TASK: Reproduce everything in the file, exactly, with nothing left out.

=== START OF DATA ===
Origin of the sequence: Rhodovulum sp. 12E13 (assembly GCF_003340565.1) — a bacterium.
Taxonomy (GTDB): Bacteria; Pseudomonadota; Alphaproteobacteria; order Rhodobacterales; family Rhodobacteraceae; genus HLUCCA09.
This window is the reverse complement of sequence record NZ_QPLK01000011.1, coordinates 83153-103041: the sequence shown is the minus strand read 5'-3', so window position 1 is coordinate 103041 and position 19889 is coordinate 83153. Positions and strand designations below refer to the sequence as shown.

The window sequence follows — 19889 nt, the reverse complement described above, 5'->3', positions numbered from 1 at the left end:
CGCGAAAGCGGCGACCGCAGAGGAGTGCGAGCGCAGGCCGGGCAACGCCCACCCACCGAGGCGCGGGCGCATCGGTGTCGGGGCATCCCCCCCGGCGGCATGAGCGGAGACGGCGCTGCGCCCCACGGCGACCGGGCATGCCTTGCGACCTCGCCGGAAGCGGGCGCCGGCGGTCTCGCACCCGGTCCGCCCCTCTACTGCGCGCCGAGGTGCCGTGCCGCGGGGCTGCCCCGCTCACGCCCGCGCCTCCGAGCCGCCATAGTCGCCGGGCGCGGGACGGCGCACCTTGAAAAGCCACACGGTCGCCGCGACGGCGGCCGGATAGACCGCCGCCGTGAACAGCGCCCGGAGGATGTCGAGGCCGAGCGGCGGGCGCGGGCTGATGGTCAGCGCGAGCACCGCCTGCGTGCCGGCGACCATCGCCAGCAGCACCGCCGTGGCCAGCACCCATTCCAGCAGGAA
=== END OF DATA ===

Origin of the sequence: Rhodovulum sp. 12E13 (assembly GCF_003340565.1) — a bacterium.
Taxonomy (GTDB): Bacteria; Pseudomonadota; Alphaproteobacteria; order Rhodobacterales; family Rhodobacteraceae; genus HLUCCA09.
This window is the reverse complement of sequence record NZ_QPLK01000011.1, coordinates 83153-103041: the sequence shown is the minus strand read 5'-3', so window position 1 is coordinate 103041 and position 19889 is coordinate 83153. Positions and strand designations below refer to the sequence as shown.

The window sequence follows — 19889 nt, the reverse complement described above, 5'->3', positions numbered from 1 at the left end:
CGCGAAAGCGGCGACCGCAGAGGAGTGCGAGCGCAGGCCGGGCAACGCCCACCCACCGAGGCGCGGGCGCATCGGTGTCGGGGCATCCCCCCCGGCGGCATGAGCGGAGACGGCGCTGCGCCCCACGGCGACCGGGCATGCCTTGCGACCTCGCCGGAAGCGGGCGCCGGCGGTCTCGCACCCGGTCCGCCCCTCTACTGCGCGCCGAGGTGCCGTGCCGCGGGGCTGCCCCGCTCACGCCCGCGCCTCCGAGCCGCCATAGTCGCCGGGCGCGGGACGGCGCACCTTGAAAAGCCACACGGTCGCCGCGACGGCGGCCGGATAGACCGCCGCCGTGAACAGCGCCCGGAGGATGTCGAGGCCGAGCGGCGGGCGCGGGCTGATGGTCAGCGCGAGCACCGCCTGCGTGCCGGCGACCATCGCCAGCAGCACCGCCGTGGCCAGCACCCATTCCAGCAGGAA